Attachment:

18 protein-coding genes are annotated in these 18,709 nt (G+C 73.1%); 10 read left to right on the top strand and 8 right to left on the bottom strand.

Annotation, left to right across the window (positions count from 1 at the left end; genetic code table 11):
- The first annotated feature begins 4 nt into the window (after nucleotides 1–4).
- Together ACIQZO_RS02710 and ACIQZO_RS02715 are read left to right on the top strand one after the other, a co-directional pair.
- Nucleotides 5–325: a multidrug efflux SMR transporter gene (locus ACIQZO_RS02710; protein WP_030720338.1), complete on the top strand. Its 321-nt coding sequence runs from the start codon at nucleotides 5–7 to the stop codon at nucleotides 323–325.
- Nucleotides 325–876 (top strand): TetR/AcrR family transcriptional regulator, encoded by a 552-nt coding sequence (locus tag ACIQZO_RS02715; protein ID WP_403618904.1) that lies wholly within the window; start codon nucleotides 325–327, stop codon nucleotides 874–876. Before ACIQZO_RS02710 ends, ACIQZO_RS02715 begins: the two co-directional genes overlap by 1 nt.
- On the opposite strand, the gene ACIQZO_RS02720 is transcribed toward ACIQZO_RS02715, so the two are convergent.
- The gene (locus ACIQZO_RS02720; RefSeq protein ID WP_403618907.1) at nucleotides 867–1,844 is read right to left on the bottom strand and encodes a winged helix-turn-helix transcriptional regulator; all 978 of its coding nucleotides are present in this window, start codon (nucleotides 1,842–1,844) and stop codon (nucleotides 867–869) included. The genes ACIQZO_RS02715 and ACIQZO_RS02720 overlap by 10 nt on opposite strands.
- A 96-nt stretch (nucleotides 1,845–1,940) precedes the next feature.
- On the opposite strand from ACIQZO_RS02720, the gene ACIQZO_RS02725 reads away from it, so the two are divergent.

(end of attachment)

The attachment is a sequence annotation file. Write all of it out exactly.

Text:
18 protein-coding genes are annotated in these 18,709 nt (G+C 73.1%); 10 read left to right on the top strand and 8 right to left on the bottom strand.

Annotation, left to right across the window (positions count from 1 at the left end; genetic code table 11):
- The first annotated feature begins 4 nt into the window (after nucleotides 1–4).
- Together ACIQZO_RS02710 and ACIQZO_RS02715 are read left to right on the top strand one after the other, a co-directional pair.
- Nucleotides 5–325: a multidrug efflux SMR transporter gene (locus ACIQZO_RS02710; protein WP_030720338.1), complete on the top strand. Its 321-nt coding sequence runs from the start codon at nucleotides 5–7 to the stop codon at nucleotides 323–325.
- Nucleotides 325–876 (top strand): TetR/AcrR family transcriptional regulator, encoded by a 552-nt coding sequence (locus tag ACIQZO_RS02715; protein ID WP_403618904.1) that lies wholly within the window; start codon nucleotides 325–327, stop codon nucleotides 874–876. Before ACIQZO_RS02710 ends, ACIQZO_RS02715 begins: the two co-directional genes overlap by 1 nt.
- On the opposite strand, the gene ACIQZO_RS02720 is transcribed toward ACIQZO_RS02715, so the two are convergent.
- The gene (locus ACIQZO_RS02720; RefSeq protein ID WP_403618907.1) at nucleotides 867–1,844 is read right to left on the bottom strand and encodes a winged helix-turn-helix transcriptional regulator; all 978 of its coding nucleotides are present in this window, start codon (nucleotides 1,842–1,844) and stop codon (nucleotides 867–869) included. The genes ACIQZO_RS02715 and ACIQZO_RS02720 overlap by 10 nt on opposite strands.
- A 96-nt stretch (nucleotides 1,845–1,940) precedes the next feature.
- On the opposite strand from ACIQZO_RS02720, the gene ACIQZO_RS02725 reads away from it, so the two are divergent.